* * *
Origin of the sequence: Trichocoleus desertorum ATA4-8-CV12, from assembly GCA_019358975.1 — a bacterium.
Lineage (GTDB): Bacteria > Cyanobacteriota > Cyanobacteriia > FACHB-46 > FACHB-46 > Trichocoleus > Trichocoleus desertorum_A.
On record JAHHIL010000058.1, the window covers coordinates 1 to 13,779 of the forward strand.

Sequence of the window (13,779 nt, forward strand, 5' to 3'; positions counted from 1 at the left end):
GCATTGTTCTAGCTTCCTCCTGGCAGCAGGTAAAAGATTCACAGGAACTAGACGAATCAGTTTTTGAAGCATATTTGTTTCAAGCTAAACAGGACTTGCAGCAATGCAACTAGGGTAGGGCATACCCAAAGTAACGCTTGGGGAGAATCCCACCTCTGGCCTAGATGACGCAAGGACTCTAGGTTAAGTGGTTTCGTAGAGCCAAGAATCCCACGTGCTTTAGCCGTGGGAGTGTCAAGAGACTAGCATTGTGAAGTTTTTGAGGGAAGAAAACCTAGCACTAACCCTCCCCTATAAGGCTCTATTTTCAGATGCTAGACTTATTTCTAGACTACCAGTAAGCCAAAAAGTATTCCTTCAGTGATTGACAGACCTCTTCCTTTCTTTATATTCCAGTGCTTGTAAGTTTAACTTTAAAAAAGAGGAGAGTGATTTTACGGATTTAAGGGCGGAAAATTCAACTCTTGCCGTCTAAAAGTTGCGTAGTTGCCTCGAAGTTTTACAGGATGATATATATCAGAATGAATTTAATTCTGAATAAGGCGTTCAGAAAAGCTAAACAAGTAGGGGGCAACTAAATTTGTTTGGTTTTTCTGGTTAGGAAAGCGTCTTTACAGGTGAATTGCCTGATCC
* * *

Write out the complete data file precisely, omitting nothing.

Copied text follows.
Origin of the sequence: Trichocoleus desertorum ATA4-8-CV12, from assembly GCA_019358975.1 — a bacterium.
Lineage (GTDB): Bacteria > Cyanobacteriota > Cyanobacteriia > FACHB-46 > FACHB-46 > Trichocoleus > Trichocoleus desertorum_A.
On record JAHHIL010000058.1, the window covers coordinates 1 to 13,779 of the forward strand.

Sequence of the window (13,779 nt, forward strand, 5' to 3'; positions counted from 1 at the left end):
GCATTGTTCTAGCTTCCTCCTGGCAGCAGGTAAAAGATTCACAGGAACTAGACGAATCAGTTTTTGAAGCATATTTGTTTCAAGCTAAACAGGACTTGCAGCAATGCAACTAGGGTAGGGCATACCCAAAGTAACGCTTGGGGAGAATCCCACCTCTGGCCTAGATGACGCAAGGACTCTAGGTTAAGTGGTTTCGTAGAGCCAAGAATCCCACGTGCTTTAGCCGTGGGAGTGTCAAGAGACTAGCATTGTGAAGTTTTTGAGGGAAGAAAACCTAGCACTAACCCTCCCCTATAAGGCTCTATTTTCAGATGCTAGACTTATTTCTAGACTACCAGTAAGCCAAAAAGTATTCCTTCAGTGATTGACAGACCTCTTCCTTTCTTTATATTCCAGTGCTTGTAAGTTTAACTTTAAAAAAGAGGAGAGTGATTTTACGGATTTAAGGGCGGAAAATTCAACTCTTGCCGTCTAAAAGTTGCGTAGTTGCCTCGAAGTTTTACAGGATGATATATATCAGAATGAATTTAATTCTGAATAAGGCGTTCAGAAAAGCTAAACAAGTAGGGGGCAACTAAATTTGTTTGGTTTTTCTGGTTAGGAAAGCGTCTTTACAGGTGAATTGCCTGATCC